America in the 1920s Was Far from the Classless Society Promised by the American Dream. Develop Your Response to This Statement.

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The American dream was one that promised for quality. Any individual should be able to achieve success through their own ambition and hard work, without being held back by their social class or family background. Fitzgerald shows that America in the 1920s was far from what the American dream promised. The characters are defined by their relationships with money. It has an effect on everything about them; how they act, how they are seen by themselves and others, and if they don't have money no one really cares about them. For example, Myrtle. She has little money and so naturally the other characters simply disrespect her, mainly Tom who treats her horribly, i.e. breaking her nose when she mentions Daisy. Yet she still goes back to him under the impression that money can buy her happiness. Money causes a social divide in 'The Great Gatsby.' People who live in East Egg and come from old money (inherited it) look down on those from West Egg simply because they are new money (earned it through business.) East Egg find themselves superior due to family history of those in West Egg. They are everything against what the American dream stands for, it became corrupted. Within the novel in Chapter 7, Gatsby describes Daisy by saying "Her voice is full of money" showing Daisy's desire for money that ever her voice screams she has much of it.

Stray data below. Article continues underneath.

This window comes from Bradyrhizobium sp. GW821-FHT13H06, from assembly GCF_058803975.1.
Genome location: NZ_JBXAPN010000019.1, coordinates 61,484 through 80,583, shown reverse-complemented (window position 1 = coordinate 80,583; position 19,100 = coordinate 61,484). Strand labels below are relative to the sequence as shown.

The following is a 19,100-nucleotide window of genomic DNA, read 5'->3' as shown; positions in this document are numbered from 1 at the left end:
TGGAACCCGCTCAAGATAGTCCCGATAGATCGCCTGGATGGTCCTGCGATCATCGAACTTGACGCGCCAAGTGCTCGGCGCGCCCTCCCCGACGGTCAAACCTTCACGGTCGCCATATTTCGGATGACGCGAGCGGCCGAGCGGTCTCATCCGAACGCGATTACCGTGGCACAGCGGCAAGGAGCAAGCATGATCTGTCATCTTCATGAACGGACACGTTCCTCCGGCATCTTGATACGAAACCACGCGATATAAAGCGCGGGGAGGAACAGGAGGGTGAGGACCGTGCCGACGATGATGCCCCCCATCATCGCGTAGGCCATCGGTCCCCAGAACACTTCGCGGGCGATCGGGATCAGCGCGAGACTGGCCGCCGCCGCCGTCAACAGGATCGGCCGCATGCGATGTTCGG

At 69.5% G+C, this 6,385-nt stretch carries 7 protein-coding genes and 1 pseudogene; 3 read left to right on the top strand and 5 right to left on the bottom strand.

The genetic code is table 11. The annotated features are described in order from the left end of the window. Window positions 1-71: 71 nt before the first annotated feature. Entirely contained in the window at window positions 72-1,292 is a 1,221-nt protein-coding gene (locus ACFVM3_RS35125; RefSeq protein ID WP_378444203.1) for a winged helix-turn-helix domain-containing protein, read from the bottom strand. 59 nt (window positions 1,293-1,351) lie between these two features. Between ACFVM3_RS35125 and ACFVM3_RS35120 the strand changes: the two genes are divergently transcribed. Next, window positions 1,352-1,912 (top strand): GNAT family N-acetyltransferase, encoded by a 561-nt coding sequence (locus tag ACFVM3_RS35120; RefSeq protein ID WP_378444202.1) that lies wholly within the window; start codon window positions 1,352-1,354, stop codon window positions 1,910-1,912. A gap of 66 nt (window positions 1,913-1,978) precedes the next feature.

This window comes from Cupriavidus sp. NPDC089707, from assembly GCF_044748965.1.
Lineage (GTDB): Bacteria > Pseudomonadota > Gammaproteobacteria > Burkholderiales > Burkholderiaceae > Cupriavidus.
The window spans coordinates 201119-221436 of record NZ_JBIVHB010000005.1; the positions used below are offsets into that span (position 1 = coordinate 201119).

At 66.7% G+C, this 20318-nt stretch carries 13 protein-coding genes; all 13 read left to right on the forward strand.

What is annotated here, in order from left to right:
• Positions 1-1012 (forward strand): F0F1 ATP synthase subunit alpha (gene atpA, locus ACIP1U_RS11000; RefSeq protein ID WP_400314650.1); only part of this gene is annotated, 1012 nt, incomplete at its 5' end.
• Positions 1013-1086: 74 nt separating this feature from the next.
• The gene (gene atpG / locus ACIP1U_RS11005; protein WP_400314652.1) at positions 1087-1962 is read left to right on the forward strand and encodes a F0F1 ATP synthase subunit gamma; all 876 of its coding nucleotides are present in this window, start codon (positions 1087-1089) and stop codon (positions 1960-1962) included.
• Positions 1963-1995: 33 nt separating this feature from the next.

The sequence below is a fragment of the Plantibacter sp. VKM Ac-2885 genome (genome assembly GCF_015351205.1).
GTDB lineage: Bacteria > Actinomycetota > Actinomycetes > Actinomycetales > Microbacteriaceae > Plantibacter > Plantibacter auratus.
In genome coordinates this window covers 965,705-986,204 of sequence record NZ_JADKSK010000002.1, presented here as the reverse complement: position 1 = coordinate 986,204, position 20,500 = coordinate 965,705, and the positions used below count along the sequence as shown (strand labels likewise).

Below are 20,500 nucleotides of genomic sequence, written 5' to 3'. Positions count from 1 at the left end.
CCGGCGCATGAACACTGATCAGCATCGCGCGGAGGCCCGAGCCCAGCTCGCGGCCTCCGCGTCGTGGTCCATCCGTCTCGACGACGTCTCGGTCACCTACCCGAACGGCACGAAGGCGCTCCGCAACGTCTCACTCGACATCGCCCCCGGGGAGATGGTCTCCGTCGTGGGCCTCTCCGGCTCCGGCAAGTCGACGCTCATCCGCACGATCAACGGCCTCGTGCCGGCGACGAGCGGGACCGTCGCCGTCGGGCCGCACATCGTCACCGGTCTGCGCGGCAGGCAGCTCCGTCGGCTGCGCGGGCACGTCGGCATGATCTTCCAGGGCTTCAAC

Money was only one thing that created different classes and social divide. Within 'The Great Gatsby' most characters are rich, while Americans, however characters such as Meyer Wolfshiem show that ethnic groups still existed. Many immigrants moved to America to persure the American dream in the 19th century, many of which settled in New York. This led to tension with other ethnic groups. Other immigrants, who now identified themselves as Americans, did not like the arrival of new immigrants. However, overall racism was still at a high and African Americans were still treated like second-class people.

Even though women's rights...
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